I wrote the narrative shortly after the accident, in 2004.   Ten years later, in the winter of 2014, I started a quilt that incorporated the text of the narrative, which I stamped into a mud-colored cloth. 


The letters are 3/8" high, resulting in a piece that is 35 x 48."   This piece is all about reading the narrative.  The words are very legible, and decisions about layout and proportions were done with a page of text in mind.  I can see the impact when people have viewed it in my studio--one has to stand and read it.   (I haven't posted a photo of the whole quilt, as  I'm not yet satisfied with the presentation of the cloth.)  In the midst of a workshop with Claire Benn, in which I learned how to make a very large printing screen through paper lamination, I decided to work again with the narrative of the accident, but to a different purpose--this time with expressiveness more important than legibility.  For this next version of "Accident," I will work large.  I have prepared an oversize print table from the top of a ping-pong table.  Claire Benn has done very large work by climbing on top of her print table.  The ping-pong table was not secure enough for that, so I removed the legs and put it on the basement floor.  I covered it with a couple of layers of felt and two layers of a heavy-weight cotton, stapled around the edges to keep it taut.  The table is 60 x 108."


 I have been working for about a month on various trials for the piece.  In the photo below, starting in the top left and going down:

  • the small trial piece I did in the workshop with Claire Benn
  • a larger trial done in my basement set-up, measures about 40x30"
  • a quick watercolor sketch to get a sense of what this would look like in a horizontal orientation (lettering done with white crayon as a resist)
  • (on the right) another sketch using a vertical orientation

Then I did several smaller watercolor sketches of the vertical orientation, trying out different placement of the ochre color.  


I used the version on the far right in my next trial.  (Would you make a different choice?  I'd be happy to hear about it.)  The next trial (bel0w) is about 52" wide, which is close to the size I'm planning for the final piece; the length will be about 100".  In this trial, the lettering is the actual size that I will be using (about 2" high).

Things I was testing out in this trial:
  • two different styles of lettering:  the top half is in close to my normal handwriting (but with lines so close together that it is not conducive to reading); the bottom half is in a consciously distorted writing.  The goal in this piece is to have the text recognizable as a narrative, but not necessarily to be read, so I'm aiming for reduced legibility.  I haven't decided yet which lettering style I prefer.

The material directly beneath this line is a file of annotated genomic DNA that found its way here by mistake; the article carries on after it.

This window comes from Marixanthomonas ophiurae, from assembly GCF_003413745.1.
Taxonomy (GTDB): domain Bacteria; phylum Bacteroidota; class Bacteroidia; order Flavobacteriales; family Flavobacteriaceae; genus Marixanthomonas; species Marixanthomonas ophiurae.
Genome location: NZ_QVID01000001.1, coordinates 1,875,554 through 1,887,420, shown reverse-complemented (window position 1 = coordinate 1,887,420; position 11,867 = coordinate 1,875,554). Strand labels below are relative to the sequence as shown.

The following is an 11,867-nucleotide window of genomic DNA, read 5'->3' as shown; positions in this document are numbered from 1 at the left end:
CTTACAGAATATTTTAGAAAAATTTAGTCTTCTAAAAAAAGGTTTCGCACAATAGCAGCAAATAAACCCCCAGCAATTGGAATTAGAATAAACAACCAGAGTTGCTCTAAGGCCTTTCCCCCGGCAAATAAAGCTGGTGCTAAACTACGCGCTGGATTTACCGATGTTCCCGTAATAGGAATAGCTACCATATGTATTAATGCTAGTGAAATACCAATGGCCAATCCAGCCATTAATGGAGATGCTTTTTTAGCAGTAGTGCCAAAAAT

• the transition between the turquoise and blue:  I wanted more mixture of the two than in the first large trial (where they appeared as stripes), and I succeeded in that, but I'd still like more interplay.  I think I'll try some horizontal dye scraping as well as vertical.

  • texture in the black:  In the first trial, the large black area came out uniform in appearance, even though I used four distinctive black dyes.  In this trial I did a few things to get more texture in this area:  I applied some splotches of color (blue, red, ochre) and then immediately went over them in black.  I also applied large splotches of different blacks, and let them sit for an hour before I filled in the rest of the area with the main black that I was using.  I also intentionally left some areas not thoroughly scraped with the dye, so that there would be some interruptions of white.  The screen also wrinkled in one area--not intentional--but I decided not to worry about it, and I think that just added some to the texture.  Here are some details of areas that show the variations:





When I look up close (as in the details), it seems like too much color shows in places, but if I step back and look at the whole, (as in the picture of the whole piece above), it looks better.  I may try diluting the under-colors a bit the next time.

I'd be happy for comments on any of this, and am especially eager for any suggestions on how to handle the turquoise/blue transition and the texture in the black area.  And if you have a preference for one of the two writing styles, I'd love to hear it.  Here are the two lettering styles, separated:

top rows




bottom rows











May 19, 2015

An interview with me in Why Quilts Matter

A few months ago, I wrote a post about the reception of my quilt "Self-Portrait, Year 2: Beneath the Surface" at QuiltCon.  I also received two requests for interviews, which are now being published.  The first out is an interview by Bill Volckening in Why Quilts Matter.  The interview is long, so it has been divided in two parts.  You can read Part 1 here.  Part 2 will be published in June: now available here.

I am honored and humbled that Bill found my quilt and its story worthy of an interview.  Bill is a distinguished collector of quilts and writes extensively about quilts on his blog and on Facebook--do check out his website: http://www.billvolckening.com/

Thank you Bill!

May 18, 2015

A small dyeing interlude